Romantic songs

That indefinable something called love…

The maximum times I heard all my favourite melodies from one of the most outstanding bands ever was during my residency. My roommate in the RMO quarters was a guy who is now a big name in Electrophysiology in the US, Sanjay Deshpande. He was as fond of the great band as I, and one sweet UG student at the time was even more of a Beatlemaniac than us.

This is one of my very favourite songs of the era.

Written by George Harrison, it is a wonderful melody.

Something in the way she moves
Attracts me like no other lover
Something in the way she woos me
I don’t want to leave her now
You know I believe and how

Somewhere in her smile she knows
That I don’t need no other lover
Something in her style that shows me
I don’t want to leave her now
You know I believe and how

You’re asking me will my love grow
I don’t know, I don’t know
You stick around, now it may show
I don’t know, I don’t know

Something in the way she knows
And all I have to do is think of her
Something in the things she shows me
I don’t want to leave her now
You know I believe and how

John Lennon and Paul McCartney both rated the song highly. The two have contributed to a very large share of the famed quartet’s songs. Lennon said, “I think that’s about the best track on the album, (Abbey Road) actually,” while McCartney said “For me I think it’s the best he’s written. George had a smugness on his face when he came in with this one, and rightly so – he knew it was absolutely brilliant.”

Something is from their 1969 album Abbey Road and was written by George Harrison, who was then the band’s lead guitarist.

Together with his second contribution to Abbey Road, “Here Comes the Sun”, it is widely viewed by music historians as having marked Harrison’s ascendancy as a composer to the well known, very high level of the two main  songwriters for the Beatles, John Lennon and Paul McCartney.

Amazingly, a fortnight after the album released the song was issued on a double A-side single, (with “Come Together“), making it the first Harrison composition to become a Beatles A-side. This was the first time in the United Kingdom that the Beatles issued a single containing tracks already available on an album that had been released. While the single’s commercial performance in the UK (where it reached #4) was lessened by this, it topped the Billboard Hot 100 in the United States as well as charts in Australia, Canada, New Zealand and West Germany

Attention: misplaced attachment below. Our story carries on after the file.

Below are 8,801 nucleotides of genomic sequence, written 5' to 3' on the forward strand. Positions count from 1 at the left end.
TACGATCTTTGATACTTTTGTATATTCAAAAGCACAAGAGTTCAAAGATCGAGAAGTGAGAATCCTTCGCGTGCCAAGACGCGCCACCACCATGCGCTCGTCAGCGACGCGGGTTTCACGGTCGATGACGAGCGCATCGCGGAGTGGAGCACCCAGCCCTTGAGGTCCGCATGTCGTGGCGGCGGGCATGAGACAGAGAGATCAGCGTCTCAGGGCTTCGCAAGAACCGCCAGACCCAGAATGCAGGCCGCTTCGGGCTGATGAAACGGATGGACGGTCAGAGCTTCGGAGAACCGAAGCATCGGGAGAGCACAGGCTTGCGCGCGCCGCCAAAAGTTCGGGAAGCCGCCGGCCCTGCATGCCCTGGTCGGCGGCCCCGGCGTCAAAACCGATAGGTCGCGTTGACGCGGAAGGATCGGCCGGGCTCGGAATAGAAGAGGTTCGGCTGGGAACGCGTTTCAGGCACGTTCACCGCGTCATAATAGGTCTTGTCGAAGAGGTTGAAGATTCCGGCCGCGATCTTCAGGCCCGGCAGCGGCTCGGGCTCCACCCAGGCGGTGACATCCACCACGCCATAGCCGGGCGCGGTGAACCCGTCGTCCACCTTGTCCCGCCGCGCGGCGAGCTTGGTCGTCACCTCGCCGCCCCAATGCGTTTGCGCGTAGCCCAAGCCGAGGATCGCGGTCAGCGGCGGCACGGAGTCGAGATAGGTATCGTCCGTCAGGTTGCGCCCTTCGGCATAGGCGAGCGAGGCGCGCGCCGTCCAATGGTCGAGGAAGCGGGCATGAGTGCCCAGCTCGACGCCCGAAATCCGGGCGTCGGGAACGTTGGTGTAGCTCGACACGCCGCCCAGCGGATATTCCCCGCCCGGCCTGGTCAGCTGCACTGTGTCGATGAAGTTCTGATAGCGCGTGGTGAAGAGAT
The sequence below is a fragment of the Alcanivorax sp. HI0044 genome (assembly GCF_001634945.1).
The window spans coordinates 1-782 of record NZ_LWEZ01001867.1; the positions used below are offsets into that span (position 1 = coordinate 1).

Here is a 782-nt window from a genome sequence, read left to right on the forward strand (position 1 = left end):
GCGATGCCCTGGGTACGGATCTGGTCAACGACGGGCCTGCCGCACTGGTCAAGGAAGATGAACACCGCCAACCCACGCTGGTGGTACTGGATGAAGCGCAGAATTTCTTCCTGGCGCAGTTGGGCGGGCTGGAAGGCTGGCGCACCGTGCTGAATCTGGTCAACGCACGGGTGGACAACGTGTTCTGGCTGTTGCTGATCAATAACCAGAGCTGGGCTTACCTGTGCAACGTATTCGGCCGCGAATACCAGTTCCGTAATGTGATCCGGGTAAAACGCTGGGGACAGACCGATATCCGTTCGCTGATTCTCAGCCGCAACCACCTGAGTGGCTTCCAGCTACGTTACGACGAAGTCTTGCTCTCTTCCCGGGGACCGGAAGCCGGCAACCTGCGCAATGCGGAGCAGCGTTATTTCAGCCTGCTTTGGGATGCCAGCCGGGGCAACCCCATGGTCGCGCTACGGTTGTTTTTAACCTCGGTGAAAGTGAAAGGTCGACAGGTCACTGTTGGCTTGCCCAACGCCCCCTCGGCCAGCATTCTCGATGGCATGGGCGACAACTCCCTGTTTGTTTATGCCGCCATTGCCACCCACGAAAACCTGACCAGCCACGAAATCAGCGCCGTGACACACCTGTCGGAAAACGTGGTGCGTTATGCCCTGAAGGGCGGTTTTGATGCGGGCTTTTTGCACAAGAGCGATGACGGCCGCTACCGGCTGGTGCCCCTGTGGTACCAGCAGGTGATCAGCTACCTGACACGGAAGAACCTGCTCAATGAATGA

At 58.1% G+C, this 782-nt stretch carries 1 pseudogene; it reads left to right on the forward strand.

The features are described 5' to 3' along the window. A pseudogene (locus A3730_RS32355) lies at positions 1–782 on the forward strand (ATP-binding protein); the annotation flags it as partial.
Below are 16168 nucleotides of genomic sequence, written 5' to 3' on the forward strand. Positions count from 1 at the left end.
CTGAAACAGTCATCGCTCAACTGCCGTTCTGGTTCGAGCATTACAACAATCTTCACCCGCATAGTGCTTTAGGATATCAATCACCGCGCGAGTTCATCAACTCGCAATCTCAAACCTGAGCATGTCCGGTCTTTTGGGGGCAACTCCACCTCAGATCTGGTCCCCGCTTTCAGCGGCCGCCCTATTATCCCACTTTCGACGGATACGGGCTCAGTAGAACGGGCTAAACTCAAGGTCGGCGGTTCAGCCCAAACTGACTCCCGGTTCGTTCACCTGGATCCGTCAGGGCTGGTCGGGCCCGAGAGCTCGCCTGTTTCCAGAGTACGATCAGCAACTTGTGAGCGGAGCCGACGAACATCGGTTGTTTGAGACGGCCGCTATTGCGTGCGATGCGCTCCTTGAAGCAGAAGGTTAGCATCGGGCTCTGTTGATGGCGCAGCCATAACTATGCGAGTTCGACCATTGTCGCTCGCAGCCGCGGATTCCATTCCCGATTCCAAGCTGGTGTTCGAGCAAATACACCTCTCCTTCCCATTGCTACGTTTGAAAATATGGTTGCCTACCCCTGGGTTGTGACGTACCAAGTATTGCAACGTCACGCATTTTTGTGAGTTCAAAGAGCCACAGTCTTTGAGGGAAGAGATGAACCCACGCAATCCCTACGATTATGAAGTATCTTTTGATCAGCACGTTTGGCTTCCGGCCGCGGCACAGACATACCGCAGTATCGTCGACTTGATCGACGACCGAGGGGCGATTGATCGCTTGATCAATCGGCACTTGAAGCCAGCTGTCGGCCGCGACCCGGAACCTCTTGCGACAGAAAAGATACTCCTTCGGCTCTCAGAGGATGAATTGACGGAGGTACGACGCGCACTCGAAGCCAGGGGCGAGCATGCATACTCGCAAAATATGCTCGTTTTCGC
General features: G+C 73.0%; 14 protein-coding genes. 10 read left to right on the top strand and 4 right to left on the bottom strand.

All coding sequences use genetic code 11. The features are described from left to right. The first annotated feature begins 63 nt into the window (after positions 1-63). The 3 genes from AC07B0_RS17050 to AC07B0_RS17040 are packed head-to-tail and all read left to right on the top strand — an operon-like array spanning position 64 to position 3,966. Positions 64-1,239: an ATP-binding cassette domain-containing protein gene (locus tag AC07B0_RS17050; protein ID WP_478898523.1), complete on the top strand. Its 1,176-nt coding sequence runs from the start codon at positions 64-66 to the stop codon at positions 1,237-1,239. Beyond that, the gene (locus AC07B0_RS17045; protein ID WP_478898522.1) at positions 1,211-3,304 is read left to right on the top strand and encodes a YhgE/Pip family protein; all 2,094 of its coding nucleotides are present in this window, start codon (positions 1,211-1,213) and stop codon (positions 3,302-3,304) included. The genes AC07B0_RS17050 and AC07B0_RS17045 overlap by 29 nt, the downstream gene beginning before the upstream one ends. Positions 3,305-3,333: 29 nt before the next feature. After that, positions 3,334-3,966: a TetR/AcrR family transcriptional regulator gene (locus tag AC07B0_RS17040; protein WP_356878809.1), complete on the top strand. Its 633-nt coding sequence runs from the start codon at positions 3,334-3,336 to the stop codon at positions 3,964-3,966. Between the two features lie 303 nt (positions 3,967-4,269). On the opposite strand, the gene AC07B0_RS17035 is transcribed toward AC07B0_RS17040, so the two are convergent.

The track is generally considered a love song to Pattie Boyd, Harrison’s first wife (who was famously wooed by his good friend Eric Clapton), although Harrison offered alternative sources of inspiration in later interviews.

The song has a prominent guitar solo that many identify among Harrison’s finest. The song also drew praise from the other Beatles and their producer, George Martin, with Lennon stating that it was the best song on Abbey Road. The promotional film for the single combined footage of each of the Beatles with his respective wife, reflecting the estrangement in the band during the months preceding their break-up in April 1970.

An amazing song that I remembered first up today. Dedicated to the memories of Beatles 4Ever concert in IIT Bombay in ’79 (?80) in the company of some lovely friends.

Stay safe and healthy, folks. The winter will finally take a grip on the city I live in.


By abchandorkar

Consultant Interventional Cardiologist, Pune, India

8 replies on “That indefinable something called love…”


Liked by 1 person

By the mid-1960s, Harrison had become an admirer of Indian culture and introduced it to the other Beatles.

During the filming of their movie Help! in the Bahamas, they met the founder of Sivananda Yoga, Swami Vishnu-devananda, who gave each of them a signed copy of his book, The Complete Illustrated Book of Yoga

In the 60s he made a pilgrimage to India with his first wife, Pattie Boyd; there, he studied sitar with Ravi Shankar, met several gurus, and visited various holy places. You’ll find sitar being played in some Beatles songs from the era.

In 1968, he travelled with the other Beatles to Rishikesh in northern India to study meditation with Maharishi Mahesh Yogi.

In the later part of his life, he had become vegetarian and virtually converted to Sanatan Dharm.

He was cremated in California.

His close family scattered his ashes according to Hindu tradition in a private ceremony at the Ganga – Yamuna sangam


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